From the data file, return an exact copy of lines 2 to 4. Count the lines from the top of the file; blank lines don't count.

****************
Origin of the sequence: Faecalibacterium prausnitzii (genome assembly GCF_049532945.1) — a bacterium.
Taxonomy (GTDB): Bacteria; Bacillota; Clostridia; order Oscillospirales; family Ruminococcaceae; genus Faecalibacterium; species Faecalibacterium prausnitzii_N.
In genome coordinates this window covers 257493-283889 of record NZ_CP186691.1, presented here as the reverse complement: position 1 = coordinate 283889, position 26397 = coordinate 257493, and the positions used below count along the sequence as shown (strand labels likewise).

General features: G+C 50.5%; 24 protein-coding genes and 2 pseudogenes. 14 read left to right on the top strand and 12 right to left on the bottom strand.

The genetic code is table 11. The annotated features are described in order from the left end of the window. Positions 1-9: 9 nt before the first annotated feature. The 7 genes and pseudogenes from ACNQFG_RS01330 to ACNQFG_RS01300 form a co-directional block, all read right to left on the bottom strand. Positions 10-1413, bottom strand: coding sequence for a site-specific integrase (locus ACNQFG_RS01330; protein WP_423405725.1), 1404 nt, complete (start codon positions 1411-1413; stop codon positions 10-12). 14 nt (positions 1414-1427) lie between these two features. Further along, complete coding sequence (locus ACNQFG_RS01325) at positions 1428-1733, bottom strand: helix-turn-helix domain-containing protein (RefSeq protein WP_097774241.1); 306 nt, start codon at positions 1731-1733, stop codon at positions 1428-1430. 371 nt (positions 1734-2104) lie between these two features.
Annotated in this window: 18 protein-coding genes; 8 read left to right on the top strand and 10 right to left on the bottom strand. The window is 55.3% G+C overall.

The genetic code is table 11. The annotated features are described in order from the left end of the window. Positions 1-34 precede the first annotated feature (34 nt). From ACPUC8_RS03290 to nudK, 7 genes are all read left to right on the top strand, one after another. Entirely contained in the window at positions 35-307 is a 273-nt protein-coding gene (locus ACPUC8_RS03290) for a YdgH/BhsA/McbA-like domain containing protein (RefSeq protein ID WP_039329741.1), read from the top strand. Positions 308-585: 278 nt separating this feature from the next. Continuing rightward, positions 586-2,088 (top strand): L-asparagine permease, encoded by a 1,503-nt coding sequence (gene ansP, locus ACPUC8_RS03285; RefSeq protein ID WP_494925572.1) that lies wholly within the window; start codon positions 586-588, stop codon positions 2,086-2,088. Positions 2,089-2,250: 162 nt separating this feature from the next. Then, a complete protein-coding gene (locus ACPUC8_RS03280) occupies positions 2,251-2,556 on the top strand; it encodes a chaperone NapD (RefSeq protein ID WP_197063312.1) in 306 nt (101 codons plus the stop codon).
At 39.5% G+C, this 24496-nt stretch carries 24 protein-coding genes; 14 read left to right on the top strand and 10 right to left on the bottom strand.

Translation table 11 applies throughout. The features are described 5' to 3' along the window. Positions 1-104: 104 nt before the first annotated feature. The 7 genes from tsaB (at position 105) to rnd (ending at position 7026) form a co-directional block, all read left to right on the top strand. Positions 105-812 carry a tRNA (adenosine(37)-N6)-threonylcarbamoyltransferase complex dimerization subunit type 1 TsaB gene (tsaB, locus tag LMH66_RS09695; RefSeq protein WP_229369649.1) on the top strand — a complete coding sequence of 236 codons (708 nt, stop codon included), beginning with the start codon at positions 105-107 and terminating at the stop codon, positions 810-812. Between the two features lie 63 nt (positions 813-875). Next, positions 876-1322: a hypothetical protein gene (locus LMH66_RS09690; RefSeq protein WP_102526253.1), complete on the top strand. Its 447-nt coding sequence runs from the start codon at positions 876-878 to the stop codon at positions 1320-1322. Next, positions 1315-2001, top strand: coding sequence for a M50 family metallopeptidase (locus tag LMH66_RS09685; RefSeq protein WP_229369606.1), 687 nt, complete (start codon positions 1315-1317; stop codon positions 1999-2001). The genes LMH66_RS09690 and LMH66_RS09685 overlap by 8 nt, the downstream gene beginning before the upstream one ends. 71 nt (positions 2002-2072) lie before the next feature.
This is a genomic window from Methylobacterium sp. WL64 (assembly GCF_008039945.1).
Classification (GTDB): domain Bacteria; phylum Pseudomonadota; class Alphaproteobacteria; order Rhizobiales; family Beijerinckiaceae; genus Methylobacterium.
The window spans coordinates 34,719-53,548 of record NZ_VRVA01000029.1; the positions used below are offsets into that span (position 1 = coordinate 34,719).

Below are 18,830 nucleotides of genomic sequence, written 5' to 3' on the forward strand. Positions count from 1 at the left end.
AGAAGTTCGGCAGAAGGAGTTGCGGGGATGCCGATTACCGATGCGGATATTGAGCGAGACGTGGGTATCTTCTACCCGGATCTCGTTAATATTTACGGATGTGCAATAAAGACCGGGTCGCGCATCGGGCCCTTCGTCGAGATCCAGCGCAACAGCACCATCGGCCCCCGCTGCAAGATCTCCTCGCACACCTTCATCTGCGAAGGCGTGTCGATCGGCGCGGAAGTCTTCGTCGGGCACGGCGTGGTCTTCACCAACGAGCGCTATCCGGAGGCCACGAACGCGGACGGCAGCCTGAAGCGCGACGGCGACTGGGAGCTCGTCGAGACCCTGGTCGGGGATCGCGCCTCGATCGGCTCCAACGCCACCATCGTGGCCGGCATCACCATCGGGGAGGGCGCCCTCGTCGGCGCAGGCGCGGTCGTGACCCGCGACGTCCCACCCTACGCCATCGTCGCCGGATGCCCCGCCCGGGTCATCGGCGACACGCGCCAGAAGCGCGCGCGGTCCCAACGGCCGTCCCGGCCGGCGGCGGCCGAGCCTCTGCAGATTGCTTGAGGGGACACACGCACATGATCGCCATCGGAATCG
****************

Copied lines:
Taxonomy (GTDB): Bacteria; Bacillota; Clostridia; order Oscillospirales; family Ruminococcaceae; genus Faecalibacterium; species Faecalibacterium prausnitzii_N.
In genome coordinates this window covers 257493-283889 of record NZ_CP186691.1, presented here as the reverse complement: position 1 = coordinate 283889, position 26397 = coordinate 257493, and the positions used below count along the sequence as shown (strand labels likewise).

General features: G+C 50.5%; 24 protein-coding genes and 2 pseudogenes. 14 read left to right on the top strand and 12 right to left on the bottom strand.